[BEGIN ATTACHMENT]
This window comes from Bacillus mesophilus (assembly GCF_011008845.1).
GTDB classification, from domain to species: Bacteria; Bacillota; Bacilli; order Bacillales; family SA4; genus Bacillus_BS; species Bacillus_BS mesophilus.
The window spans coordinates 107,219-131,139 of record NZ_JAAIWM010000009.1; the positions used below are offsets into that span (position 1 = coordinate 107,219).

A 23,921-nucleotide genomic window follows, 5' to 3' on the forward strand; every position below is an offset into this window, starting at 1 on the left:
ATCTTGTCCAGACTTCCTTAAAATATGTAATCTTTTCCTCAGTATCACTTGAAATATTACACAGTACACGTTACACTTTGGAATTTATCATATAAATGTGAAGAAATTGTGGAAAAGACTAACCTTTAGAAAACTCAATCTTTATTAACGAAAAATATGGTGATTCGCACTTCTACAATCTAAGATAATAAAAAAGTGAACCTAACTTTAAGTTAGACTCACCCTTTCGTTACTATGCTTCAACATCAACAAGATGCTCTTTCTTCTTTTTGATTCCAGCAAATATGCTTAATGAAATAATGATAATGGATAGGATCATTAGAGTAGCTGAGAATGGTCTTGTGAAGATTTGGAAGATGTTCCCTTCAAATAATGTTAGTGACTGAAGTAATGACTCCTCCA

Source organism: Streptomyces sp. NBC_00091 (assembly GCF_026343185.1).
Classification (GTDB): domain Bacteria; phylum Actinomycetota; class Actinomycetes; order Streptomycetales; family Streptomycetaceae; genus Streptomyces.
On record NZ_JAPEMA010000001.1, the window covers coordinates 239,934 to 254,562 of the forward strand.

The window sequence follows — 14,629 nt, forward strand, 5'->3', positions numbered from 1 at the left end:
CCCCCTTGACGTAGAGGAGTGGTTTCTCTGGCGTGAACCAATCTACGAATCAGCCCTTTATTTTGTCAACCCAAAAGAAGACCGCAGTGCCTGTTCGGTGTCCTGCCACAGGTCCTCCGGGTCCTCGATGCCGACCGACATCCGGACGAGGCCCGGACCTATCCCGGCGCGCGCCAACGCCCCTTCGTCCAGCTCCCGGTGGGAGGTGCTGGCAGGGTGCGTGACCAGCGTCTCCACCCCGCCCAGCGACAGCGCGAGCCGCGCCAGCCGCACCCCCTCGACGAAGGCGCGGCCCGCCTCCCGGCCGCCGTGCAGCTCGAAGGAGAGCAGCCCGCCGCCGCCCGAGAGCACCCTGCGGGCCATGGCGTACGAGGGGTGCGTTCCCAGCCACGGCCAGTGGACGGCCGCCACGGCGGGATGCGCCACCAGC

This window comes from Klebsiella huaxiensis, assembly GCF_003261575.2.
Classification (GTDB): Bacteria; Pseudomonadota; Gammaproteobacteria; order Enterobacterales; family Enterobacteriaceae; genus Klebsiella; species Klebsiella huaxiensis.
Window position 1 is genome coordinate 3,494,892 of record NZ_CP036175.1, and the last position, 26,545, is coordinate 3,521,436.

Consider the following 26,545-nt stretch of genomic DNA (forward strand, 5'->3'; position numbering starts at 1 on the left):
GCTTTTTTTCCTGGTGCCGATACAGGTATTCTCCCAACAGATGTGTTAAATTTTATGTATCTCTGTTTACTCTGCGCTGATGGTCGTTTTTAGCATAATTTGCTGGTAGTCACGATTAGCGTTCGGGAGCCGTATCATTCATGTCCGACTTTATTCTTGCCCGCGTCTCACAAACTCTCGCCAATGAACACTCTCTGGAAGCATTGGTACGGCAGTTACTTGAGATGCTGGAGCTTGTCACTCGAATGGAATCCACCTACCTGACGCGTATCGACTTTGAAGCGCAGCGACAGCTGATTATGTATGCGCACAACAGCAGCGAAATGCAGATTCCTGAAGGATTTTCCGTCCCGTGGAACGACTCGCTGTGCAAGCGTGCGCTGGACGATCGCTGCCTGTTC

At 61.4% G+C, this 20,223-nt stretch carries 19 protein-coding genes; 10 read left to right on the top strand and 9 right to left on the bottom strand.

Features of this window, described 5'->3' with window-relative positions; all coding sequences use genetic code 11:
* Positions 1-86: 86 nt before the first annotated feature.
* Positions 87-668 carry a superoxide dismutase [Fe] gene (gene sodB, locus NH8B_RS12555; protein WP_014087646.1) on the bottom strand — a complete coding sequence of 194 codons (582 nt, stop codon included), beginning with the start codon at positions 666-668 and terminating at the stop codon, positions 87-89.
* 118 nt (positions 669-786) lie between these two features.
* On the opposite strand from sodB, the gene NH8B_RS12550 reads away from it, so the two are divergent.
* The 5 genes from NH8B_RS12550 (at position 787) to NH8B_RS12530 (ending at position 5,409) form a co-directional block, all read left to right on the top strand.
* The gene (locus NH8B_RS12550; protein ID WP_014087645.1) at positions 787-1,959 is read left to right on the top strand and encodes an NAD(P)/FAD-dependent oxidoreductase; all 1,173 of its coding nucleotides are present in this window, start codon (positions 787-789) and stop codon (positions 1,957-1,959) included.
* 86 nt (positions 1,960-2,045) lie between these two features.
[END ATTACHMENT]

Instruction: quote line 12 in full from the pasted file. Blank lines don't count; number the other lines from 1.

Classification (GTDB): Bacteria; Pseudomonadota; Gammaproteobacteria; order Enterobacterales; family Enterobacteriaceae; genus Klebsiella; species Klebsiella huaxiensis.